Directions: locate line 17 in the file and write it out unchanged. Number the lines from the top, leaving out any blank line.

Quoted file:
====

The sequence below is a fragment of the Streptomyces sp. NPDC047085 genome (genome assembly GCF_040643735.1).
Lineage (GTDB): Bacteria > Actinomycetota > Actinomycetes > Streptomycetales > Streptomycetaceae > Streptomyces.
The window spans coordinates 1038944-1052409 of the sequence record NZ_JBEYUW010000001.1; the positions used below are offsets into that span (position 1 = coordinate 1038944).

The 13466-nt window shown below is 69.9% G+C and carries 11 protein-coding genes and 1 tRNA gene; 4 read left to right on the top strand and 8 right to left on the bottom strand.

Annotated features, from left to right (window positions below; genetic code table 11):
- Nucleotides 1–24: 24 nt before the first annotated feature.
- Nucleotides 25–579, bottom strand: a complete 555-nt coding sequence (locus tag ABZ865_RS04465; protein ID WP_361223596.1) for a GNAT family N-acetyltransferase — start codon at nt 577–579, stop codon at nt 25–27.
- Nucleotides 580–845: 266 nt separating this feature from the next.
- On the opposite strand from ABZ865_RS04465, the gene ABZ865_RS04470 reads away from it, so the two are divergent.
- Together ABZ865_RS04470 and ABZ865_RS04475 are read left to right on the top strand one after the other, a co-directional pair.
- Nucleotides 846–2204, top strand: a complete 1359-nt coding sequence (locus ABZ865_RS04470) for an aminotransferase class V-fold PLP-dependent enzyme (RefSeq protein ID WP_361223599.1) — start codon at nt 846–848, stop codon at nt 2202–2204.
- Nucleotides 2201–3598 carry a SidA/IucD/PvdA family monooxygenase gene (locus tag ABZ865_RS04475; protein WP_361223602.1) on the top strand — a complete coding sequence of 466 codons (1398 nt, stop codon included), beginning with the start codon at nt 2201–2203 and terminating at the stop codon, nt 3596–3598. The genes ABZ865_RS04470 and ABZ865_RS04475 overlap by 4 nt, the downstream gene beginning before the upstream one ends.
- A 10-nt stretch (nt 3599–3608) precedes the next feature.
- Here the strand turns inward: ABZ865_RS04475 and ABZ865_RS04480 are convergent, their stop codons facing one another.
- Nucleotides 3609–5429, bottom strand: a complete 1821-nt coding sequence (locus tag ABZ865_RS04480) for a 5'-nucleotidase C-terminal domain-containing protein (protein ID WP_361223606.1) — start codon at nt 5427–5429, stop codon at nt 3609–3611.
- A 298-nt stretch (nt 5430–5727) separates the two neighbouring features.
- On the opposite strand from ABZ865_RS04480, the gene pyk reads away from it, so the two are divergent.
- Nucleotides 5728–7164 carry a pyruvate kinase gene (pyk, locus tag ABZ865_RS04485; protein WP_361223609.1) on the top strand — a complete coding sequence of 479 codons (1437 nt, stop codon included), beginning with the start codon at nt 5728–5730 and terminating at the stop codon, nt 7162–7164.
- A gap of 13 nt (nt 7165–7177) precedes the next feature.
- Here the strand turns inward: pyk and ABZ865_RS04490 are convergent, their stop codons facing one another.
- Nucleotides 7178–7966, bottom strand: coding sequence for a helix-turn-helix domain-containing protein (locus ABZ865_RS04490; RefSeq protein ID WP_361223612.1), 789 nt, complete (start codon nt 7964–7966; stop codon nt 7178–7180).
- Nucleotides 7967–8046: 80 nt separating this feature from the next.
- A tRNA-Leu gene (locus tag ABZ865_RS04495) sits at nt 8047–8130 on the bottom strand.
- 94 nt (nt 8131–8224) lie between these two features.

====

- On the opposite strand from ABZ865_RS04480, the gene pyk reads away from it, so the two are divergent.